Just six months ago, the director of the National Institutes of Health warned that a decade of budget stresses was causing the NIH to reject half the worthwhile research proposals it received. Scientific progress was in jeopardy, Francis Collins told the USA Today editorial board. Researchers were considering leaving the U.S. for careers overseas.
Are we now paying for that negligence? Last weekend, as a second U.S. case of the Ebola virus was diagnosed in Dallas, Collins told the Huffington Post that researchers likely would have discovered a vaccine for the disease by now if not for those budget cuts.
“NIH has been working on Ebola vaccines since 2001. It’s not like we suddenly woke up and thought, ‘Oh my gosh, we should have something ready here,’” Collins said. “Frankly, if we had not gone through our 10-year slide in research support, we probably would have had a vaccine in time for this that would’ve gone through clinical trials and would have been ready.”
With an annual budget that’s about the same as it was a decade ago, the NIH has about 23 percent less purchasing power now because of inflation. The agency also lost $1.7 billion in funding because of sequestration cuts in 2013, and scientists were told to put their research on hold during the 16-day government shutdown in October.
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Congress made up for at least some of the NIH sequestration cuts with its December 2013 budget, but budget pressures remain thanks to lawmakers’ troubling lack of foresight about the value of biomedical research.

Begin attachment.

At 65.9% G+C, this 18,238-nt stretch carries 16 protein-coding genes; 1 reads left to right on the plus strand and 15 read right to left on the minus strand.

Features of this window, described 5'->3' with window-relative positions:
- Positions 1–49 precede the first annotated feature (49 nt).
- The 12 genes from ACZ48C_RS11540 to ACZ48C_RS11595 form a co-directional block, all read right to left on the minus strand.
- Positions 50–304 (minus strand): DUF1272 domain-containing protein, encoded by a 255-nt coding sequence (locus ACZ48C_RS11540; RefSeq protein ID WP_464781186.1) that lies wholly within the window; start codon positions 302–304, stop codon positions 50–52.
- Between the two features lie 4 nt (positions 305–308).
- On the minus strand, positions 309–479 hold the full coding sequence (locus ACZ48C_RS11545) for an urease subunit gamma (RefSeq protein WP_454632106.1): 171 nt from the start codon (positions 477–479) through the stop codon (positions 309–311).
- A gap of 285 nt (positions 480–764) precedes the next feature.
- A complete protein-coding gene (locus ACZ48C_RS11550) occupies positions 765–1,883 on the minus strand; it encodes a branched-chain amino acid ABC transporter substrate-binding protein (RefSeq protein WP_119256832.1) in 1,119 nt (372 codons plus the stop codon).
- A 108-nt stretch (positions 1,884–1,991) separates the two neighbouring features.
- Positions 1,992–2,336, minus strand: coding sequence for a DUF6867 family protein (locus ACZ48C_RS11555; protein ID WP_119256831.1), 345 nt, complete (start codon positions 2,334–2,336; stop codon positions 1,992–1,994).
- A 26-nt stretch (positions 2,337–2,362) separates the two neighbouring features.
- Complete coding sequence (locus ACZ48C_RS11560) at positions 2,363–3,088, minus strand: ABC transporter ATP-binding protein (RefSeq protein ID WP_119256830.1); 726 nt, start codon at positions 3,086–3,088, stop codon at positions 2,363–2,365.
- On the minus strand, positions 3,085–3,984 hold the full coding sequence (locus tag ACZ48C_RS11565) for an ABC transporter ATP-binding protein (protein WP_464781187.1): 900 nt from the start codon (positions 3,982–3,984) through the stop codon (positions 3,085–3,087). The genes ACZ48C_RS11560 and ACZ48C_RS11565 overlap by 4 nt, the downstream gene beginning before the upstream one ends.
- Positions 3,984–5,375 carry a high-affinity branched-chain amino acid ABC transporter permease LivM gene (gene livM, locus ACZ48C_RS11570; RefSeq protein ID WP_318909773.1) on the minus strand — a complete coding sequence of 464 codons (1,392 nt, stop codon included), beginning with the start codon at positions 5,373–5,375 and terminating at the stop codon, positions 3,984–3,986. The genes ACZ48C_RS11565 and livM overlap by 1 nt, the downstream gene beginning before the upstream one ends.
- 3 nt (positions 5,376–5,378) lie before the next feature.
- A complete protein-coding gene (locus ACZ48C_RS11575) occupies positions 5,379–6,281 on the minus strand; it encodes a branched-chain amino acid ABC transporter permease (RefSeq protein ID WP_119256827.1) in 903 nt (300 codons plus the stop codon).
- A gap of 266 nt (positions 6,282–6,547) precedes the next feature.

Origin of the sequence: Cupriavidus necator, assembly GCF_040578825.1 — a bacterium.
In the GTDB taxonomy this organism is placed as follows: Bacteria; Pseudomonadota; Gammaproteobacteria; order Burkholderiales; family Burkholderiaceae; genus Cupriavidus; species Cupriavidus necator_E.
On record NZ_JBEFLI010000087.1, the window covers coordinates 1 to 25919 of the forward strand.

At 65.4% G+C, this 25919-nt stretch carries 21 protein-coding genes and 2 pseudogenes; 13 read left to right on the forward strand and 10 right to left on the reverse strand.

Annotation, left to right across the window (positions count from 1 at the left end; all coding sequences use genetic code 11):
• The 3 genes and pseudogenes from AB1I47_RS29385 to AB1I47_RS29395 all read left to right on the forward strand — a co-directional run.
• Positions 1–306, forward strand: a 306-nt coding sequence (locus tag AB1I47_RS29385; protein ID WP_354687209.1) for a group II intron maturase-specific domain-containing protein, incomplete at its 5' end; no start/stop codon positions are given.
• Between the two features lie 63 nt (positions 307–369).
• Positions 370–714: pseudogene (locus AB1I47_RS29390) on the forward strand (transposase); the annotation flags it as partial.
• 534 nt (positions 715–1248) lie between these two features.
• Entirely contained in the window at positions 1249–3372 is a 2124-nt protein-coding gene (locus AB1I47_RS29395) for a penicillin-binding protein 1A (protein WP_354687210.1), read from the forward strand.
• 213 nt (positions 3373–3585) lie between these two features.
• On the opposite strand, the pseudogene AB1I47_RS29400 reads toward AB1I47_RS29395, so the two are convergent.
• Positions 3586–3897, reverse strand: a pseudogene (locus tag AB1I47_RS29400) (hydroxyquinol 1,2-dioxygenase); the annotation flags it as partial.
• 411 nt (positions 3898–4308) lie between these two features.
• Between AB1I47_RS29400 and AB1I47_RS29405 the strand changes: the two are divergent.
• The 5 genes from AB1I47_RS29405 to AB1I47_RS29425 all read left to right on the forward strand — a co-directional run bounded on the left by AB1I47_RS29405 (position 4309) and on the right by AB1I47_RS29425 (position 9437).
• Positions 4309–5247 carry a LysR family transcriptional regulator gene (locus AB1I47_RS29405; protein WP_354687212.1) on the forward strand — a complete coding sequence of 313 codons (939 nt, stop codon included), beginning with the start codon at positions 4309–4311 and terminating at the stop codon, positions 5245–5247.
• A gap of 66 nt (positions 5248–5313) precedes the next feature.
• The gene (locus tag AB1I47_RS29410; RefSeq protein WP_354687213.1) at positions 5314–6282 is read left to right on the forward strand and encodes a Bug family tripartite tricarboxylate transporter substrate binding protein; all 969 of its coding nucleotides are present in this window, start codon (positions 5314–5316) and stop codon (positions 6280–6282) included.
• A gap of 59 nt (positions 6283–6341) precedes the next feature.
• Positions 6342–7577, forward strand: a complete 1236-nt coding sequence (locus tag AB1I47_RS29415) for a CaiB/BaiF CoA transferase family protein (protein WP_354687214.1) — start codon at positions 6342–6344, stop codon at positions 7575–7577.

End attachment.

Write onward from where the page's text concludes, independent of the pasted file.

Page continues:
This is not a partisan issue. Both parties willingly entered into the sequester agreement, and NIH funding has remained largely flat through two administrations. Now, Collins says the agency has had to “take dollars that would’ve gone to something else” to intensify research for a backup Ebola vaccine in case vaccines further down the research pipeline fail to answer the crisis.
What might those redirected research dollars have produced, in the short or long term? No one can say, of course, and that’s the root of the NIH’s budget problems. Congress has become too reactive with research funding, waiting until crisis arrives to fully consider its importance. (The last bump in NIH money came after the SARS outbreak a decade ago.)
The NIH is a wellness program of sorts, working now to protect against future crisis. It also fills in the research holes left by the for-profit pharmaceutical industry, which tends to focus its dollars on pursuing lucrative patents, not research with high rates of failure.
None of which is designed to help immediate threats like Ebola. For now, the Obama administration has charted a reasonable path, intensifying screening at five U.S. airports while focusing money and troops on helping West African countries build infrastructure to better contain the outbreak.
Meanwhile, vaccines are on the way – we hope quickly enough to prevent a larger epidemic. We hope, too, that lawmakers learn that the best time for prevention is years before the next Ebola threatens us.